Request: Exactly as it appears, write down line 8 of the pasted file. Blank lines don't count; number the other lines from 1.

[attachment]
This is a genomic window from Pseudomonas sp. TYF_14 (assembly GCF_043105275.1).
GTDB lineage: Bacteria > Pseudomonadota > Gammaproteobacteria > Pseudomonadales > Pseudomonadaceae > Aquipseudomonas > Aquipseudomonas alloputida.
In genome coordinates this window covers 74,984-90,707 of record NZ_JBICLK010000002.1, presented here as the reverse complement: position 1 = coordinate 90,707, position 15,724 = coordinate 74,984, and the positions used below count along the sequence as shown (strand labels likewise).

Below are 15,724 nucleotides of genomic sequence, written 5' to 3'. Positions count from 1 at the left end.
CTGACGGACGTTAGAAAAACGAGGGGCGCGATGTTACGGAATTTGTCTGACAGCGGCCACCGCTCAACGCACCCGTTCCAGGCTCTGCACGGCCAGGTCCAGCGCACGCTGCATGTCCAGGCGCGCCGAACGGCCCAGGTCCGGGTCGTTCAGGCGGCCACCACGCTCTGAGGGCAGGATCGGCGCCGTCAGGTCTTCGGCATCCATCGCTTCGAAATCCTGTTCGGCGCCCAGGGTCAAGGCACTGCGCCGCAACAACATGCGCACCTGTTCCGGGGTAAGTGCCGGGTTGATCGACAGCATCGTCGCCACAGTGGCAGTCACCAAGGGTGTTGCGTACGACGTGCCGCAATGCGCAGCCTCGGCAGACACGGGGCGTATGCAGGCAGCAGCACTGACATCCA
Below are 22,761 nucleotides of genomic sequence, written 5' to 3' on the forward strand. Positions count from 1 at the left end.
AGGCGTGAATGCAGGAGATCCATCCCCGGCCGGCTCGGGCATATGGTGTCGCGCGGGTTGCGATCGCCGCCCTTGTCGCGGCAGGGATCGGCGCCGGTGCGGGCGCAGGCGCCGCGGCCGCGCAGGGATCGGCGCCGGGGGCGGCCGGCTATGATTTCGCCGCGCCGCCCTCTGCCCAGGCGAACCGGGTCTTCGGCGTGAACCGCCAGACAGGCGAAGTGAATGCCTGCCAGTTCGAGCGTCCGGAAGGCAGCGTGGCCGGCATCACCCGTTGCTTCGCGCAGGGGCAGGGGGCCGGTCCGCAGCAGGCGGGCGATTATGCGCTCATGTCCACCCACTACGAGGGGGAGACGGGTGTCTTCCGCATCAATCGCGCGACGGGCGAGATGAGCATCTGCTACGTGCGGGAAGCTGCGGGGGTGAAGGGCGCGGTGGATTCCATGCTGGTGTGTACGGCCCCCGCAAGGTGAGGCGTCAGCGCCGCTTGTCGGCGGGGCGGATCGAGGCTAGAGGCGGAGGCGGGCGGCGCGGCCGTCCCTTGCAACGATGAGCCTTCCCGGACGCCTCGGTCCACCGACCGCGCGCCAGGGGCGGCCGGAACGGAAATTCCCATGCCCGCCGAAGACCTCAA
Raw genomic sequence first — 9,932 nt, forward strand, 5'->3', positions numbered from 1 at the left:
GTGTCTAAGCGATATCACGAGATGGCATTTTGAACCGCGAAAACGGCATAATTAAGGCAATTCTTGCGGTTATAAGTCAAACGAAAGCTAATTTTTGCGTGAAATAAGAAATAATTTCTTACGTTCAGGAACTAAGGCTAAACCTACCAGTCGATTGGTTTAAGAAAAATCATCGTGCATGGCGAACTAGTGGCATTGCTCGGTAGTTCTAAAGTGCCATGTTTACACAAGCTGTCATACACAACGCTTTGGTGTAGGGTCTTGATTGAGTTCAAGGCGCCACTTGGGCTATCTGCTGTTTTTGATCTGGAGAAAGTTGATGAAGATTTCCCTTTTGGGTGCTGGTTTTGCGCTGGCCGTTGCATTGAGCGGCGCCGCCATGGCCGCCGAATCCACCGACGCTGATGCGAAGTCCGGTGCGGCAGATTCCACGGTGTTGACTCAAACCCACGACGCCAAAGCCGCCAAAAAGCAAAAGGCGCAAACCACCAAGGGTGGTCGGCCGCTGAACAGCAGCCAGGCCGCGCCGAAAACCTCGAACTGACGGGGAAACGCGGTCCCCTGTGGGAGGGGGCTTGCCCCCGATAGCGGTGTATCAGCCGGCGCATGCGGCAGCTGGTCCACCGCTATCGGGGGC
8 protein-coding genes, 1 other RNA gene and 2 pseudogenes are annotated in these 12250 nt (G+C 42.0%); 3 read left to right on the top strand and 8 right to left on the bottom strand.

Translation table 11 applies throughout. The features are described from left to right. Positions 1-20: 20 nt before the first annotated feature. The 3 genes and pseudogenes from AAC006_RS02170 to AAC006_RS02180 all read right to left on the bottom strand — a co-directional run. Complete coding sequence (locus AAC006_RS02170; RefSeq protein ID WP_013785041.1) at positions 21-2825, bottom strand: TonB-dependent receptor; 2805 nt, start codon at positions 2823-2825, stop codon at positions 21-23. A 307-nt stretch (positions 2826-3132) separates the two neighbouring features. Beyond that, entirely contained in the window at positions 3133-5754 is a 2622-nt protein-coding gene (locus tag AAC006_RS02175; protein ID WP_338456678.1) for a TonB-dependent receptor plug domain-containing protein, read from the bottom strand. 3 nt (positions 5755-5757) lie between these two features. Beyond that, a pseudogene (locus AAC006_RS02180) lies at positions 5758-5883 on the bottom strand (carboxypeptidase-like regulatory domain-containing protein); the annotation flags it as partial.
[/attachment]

Raw genomic sequence first — 9,932 nt, forward strand, 5'->3', positions numbered from 1 at the left: